This essay is part of Motherwell’s new Parenting and Food column.
By Yvonne Spence
There’s a meal plan attached to our fridge with an Eiffel Tower magnet. As in most people’s houses, there’s nothing unusual about meal plans or refrigerator magnets. What is unusual is that I didn’t write it.
A few days ago, my older daughter and I were cooking dinner.
“Which vegetables would you like?” I asked.
She wrinkled her nose. “I don’t feel like eating vegetables. I just want cheese.” She grinned. Because she knew my opinion already, and because, really, she likes to eat healthily.
“How about we roast the vegetables?” I asked, knowing she’d like that.
We switched on the oven and chopped peppers, zucchini, and leeks. While those cooked, I turned my attention to some wilting broccoli and green beans hidden at the back of our very full fridge. I cut away the floppiest, brownest parts and put the rest in a pan.
My daughter sighed. “Can we have the broccoli some other way than boiled please?”
From the other room, my husband said, “I’ll do it.”
He looked up a saved recipe, one he’d made for the first time last week, and he sautéed the broccoli and beans with garlic, lemon juice and flaked almonds.
I went back to working on my novel.
I never intended to become the person who does almost all the cooking in our house, any more than I intended to be a stay-at-home mother when our girls were little. But as an airline pilot, my husband has always earned more, and his job involved shifts and working away so I was there when he wasn’t. That broccoli recipe has increased the number of the dishes he is confident cooking from three to four.
When a few years ago I read that women do most of the emotional labor in a relationship, taking on the micromanagement of everyday life, I thought, “We’re not like that.” True, it was mostly me who provided emotional support to our children (and other family members or friends) but my husband was, I felt sure, taking equal responsibility for running our household. If I did more of one type of work (like cooking), he did more of another (like researching which new car to buy.) But soon I began to notice we were not immune after all, particularly when it came to endless day-to-day decision making, such as what to have for dinner.
However, I didn’t like the idea of simply blaming men. To change this muddle, I felt we as women needed to accept our part too. Yet, even that internal conflict is part of the “emotional labor” issue Gemma Hartley points out in her widely-read essay, Women Aren’t Nags—We’re Just Fed Up. Like her, I have it relatively easy, so that seeing all my husband did do and tried to do, I generally didn’t bother changing anything, and any attempts often fell short and left me feeling that, really, yes, I was a nag.
But I’ve long been aware that it was all too easy for me to find reasons why other people’s needs mattered more than mine. When our first daughter was a baby, my husband started a new job. We moved house, she was unsettled, and his sleep seemed more precious than mine: all I had to do was take care of a permanently awake baby and work towards an MA in Creative Writing. He had real work to do.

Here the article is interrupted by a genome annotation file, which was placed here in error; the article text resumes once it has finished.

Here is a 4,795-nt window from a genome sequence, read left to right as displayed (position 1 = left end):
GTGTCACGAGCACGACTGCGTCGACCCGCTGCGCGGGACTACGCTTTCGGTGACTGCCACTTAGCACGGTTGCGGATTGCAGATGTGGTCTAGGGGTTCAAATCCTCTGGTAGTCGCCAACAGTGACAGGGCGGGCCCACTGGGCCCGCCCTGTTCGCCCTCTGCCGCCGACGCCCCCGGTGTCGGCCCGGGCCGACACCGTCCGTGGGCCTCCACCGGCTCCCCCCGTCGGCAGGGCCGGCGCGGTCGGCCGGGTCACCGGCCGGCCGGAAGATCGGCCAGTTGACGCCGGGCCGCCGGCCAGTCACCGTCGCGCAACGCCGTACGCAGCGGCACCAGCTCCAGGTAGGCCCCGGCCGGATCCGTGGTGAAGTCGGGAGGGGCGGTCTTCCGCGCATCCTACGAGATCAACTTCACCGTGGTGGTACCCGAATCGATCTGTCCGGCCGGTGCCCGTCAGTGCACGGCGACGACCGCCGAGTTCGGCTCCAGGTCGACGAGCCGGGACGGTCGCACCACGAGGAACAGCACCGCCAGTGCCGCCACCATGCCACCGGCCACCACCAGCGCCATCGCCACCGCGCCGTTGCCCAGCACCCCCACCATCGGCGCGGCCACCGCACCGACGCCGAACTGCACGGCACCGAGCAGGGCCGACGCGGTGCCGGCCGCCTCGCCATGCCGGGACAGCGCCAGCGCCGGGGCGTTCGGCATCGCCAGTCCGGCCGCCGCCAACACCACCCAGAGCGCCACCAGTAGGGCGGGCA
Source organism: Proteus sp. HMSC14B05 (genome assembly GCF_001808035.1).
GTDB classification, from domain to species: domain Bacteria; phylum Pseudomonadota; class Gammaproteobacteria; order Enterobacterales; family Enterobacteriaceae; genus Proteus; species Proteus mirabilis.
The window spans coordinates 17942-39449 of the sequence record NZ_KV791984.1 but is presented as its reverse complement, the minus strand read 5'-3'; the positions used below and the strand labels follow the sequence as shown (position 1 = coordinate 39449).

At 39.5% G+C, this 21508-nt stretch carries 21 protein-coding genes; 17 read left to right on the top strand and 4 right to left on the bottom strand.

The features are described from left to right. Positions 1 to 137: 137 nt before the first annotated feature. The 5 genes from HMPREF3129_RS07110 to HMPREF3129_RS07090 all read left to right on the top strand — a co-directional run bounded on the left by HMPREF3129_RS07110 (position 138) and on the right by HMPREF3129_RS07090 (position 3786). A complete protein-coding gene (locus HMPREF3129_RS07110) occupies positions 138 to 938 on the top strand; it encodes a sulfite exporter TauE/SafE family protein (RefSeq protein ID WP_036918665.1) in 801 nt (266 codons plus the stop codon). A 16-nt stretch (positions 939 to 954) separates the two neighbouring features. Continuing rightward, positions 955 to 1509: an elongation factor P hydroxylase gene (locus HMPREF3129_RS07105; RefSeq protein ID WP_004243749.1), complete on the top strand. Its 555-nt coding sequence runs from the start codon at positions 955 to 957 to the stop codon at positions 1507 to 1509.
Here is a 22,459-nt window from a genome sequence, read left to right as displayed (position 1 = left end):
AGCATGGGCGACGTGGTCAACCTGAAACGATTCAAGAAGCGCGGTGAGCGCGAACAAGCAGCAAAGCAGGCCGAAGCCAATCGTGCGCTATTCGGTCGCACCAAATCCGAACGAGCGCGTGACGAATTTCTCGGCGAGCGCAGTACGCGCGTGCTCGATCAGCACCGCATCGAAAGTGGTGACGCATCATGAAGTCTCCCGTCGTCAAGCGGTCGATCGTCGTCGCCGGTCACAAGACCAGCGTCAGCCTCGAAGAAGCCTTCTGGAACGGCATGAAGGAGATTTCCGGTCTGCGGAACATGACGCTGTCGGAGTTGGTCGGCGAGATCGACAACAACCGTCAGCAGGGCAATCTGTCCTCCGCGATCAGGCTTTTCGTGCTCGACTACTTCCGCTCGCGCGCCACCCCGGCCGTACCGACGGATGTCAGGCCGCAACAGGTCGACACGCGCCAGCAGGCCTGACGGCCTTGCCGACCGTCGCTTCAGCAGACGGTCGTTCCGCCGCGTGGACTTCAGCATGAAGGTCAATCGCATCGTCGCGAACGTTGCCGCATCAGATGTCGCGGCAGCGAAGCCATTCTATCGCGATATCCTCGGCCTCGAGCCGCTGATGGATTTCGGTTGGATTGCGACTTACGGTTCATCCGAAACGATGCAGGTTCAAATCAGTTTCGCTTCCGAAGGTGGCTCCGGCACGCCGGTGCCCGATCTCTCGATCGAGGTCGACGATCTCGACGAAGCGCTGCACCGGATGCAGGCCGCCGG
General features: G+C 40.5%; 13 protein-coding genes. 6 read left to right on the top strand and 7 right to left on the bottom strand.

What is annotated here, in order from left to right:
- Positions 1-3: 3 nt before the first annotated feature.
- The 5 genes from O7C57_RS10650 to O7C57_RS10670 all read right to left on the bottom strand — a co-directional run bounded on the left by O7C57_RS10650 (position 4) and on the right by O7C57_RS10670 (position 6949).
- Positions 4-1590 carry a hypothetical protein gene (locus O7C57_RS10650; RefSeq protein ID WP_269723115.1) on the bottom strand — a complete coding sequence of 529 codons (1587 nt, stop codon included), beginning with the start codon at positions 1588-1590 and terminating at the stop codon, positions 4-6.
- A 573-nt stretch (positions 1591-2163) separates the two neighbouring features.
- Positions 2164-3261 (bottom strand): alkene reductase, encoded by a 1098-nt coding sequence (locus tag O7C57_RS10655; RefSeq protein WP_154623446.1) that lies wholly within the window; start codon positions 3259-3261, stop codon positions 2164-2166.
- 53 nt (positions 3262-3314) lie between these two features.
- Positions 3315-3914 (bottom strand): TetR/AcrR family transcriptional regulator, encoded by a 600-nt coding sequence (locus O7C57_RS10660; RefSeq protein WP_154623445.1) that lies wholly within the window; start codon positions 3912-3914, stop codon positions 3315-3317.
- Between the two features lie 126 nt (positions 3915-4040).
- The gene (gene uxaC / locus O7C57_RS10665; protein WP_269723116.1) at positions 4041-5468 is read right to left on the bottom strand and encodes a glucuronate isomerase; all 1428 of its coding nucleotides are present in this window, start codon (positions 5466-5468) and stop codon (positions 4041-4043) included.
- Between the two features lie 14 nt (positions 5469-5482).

Our daughters are now college students but still live at home; they can and do cook—but until a week ago, both were neck-deep in studying and the younger one still is. As my older daughter commented recently, for seven years every spring she has had exams to prepare for. Just as with my husband all those years ago, my work seemed less important than my daughters’ studies.
It’s been a long, slow road to finding a balance between supporting others and myself; for several years I was aware of the disparity but talked myself out of change until lockdown made it obvious that my dilemma wasn’t just about whose need was greatest. With my husband on furlough, suddenly he is not busier than me, what he’s doing is no more important.
I’d become so used to organizing, trying to do everything, and being available to anyone who needed me that I only recently realized how much it affected my ability to focus when writing. A few days ago, WhatsApp was open on my computer and a message from a friend pinged in. It was her fourth message that morning, but my first thought was that I should read it and reply. Instead I closed WhatsApp so it didn’t distract me while I worked.
I’m not sure if, even before I became a mother, I was the sort of person who put her needs behind everyone else’s, but there’s always been a tug-of-war inside me about ambition—it felt wrong somehow, greedy, selfish. I should be content with what I had. And mostly I am. I don’t mind supporting others to achieve their ambitions, or being an available shoulder to cry on. But sometimes I felt frustrated, resentful even.
I’ve tried to talk about this with my family before. I’m not sure what made the difference this time, but something did, because they understood; perhaps my tone used to be blaming and this time it wasn’t, perhaps I just was clearer about what I needed.
The first time my husband made a meal plan, I felt quietly pleased. When I witnessed him and our older daughter discussing meals, the ingredients he would buy and she would cook, and fastening the list to the fridge, I felt something close to joy.
Around the world it’s clear that going back to “normal” after the pandemic should not be an option if normal means returning to inequity. On a personal level, I recognize that my family has gained confidence and mutual respect from the changes we implemented, and my career has developed in ways I never could have imagined a few months ago. Imbalance, whether global or personal, benefits none of us.
Yvonne Spence writes fiction and non-fiction. She is enjoying extra time to work on a novel now that her daughters are doing most of the cooking and her husband is doing most of the vacuuming.
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